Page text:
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The Appalachian

The Student News Site of Appalachian State University

The Appalachian

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The Appalachian

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Students organize first ever Free Speech week

The first ever Free Speech Week, organized by the Young Americans for Liberty chapter, will be held on Appalachian State University’s campus March 3-7.

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Brandon Partridge, president of the Young Americans for Liberty chapter at Appalachian State University, sits at the free expression tunnel. Photo by Paul Heckert
The Appalachian

YAL’s Free Speech Week will be sponsored by the Foundation for Individual Rights and Education, a nonprofit organization geared toward promoting students’ rights on college campuses across the nation.

One of FIRE’s representatives, Robert Shibley, will speak on campus in Beacon Heights in Plemmons Student Union on Monday at 7 p.m. to kick off Free Speech Week.

Shibley’s speech is titled “Liberty in Peril” and will discuss the implications of speech codes on campus.
Associate professor Chris Bartel of the Department of Philosophy and Religion will host Open Arts Night in

Whitewater Cafe on Tuesday at 7 p.m. Bartel said one of his main focuses will be the human tendency toward censorship of free expression in artwork and everyday life.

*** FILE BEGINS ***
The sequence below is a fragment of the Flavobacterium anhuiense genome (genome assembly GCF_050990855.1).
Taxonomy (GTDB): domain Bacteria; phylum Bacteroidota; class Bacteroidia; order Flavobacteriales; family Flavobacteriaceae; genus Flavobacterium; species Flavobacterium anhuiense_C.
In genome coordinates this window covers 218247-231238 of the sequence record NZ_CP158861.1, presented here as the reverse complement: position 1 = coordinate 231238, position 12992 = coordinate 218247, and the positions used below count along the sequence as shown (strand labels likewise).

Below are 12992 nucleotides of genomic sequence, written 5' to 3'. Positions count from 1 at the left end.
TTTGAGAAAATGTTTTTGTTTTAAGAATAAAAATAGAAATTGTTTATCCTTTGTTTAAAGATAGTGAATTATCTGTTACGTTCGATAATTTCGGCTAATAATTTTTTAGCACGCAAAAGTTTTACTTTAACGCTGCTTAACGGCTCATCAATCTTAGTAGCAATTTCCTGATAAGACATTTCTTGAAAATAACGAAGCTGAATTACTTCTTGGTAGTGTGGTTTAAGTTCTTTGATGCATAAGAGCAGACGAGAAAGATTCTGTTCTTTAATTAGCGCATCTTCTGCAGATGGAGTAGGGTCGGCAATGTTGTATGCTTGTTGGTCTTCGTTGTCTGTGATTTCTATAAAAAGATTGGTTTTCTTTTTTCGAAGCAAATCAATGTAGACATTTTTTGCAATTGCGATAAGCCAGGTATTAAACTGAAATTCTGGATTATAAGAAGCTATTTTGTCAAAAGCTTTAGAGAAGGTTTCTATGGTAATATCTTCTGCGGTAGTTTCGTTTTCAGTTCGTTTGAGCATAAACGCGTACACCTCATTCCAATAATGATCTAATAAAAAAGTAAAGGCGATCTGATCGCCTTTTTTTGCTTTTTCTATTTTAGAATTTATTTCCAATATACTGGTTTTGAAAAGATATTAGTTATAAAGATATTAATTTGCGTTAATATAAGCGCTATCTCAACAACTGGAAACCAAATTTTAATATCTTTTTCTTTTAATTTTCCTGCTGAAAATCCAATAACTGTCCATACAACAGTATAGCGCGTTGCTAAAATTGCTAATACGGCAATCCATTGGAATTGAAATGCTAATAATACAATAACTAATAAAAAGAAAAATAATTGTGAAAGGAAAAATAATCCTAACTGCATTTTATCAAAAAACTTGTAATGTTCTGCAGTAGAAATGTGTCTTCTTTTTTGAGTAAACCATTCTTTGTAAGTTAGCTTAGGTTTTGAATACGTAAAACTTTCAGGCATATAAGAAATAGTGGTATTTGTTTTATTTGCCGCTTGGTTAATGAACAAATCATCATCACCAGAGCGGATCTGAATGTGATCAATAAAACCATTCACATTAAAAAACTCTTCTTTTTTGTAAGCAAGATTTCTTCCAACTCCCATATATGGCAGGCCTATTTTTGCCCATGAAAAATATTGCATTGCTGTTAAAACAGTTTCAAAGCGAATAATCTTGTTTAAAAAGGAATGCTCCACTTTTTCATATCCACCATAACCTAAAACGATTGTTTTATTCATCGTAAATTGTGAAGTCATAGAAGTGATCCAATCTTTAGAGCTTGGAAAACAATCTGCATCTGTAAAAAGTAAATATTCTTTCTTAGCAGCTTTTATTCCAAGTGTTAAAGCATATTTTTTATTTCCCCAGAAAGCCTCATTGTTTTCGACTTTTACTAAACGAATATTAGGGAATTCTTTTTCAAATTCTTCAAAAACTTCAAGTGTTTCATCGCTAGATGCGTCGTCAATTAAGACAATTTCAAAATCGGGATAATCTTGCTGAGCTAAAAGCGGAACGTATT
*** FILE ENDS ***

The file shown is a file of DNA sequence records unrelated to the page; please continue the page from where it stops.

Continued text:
“I want to discuss how the desire to censor things that we do not like is a desire that every person feels,” Bartel said. “To uphold free speech, it is the individual who must struggle against that prohibitive desire.”

Bartel said he believes art to be one of the strongest forms of free speech.

An open panel of students will facilitate a discussion on free speech issues in Rough Ridge at 7 p.m. March 6.

The panel will include students from multiple organizations, including the College Republicans, College Democrats, the Multicultural Center and Amnesty International.

A free speech wall will be set up on Sanford Mall on March 7 for students to write or draw on to express themselves in whatever way they choose.

“We don’t care what you have to say, we just want you to say it,” Brandon Partridge, president of Appalachian’s chapter of YAL, said. “It’s your right.”

Partridge said that YAL plans on holding more events like this in the future and expanding as an organization to have a larger presence on campus.

“I honestly want [students] to liberate themselves from anything they have personally or mentally that suppresses anything they want to say or feel,” Partridge said.

Partridge said students should become aware of the university’s “free speech zones,” or designated areas on campus in which students may protest and exercise their First Amendment right without borders.

Partridge said students can defend their free speech by starting small.

“Even if it means that what you’ve learned from this week is to raise your hand a little bit more and not be afraid to be wrong in class and just say what you want to say, I love that,” Partridge said.

FIRE published an article in the Huffington Post in December 2013 that named Appalachian State to be one of the 10 worst colleges for free speech.

The case that FIRE used as evidence was that of former sociology professor Jammie Price, who was dismissed for “discussing controversial but relevant subjects in her spring 2012 ‘Introduction to Sociology course,’” including the screening of a documentary that exposed the effects of pornography on culture, according to the Huffington Post.

Story: Laney Ruckstuhl, Intern News Reporter

Photo: Paul Heckert, Photo Editor

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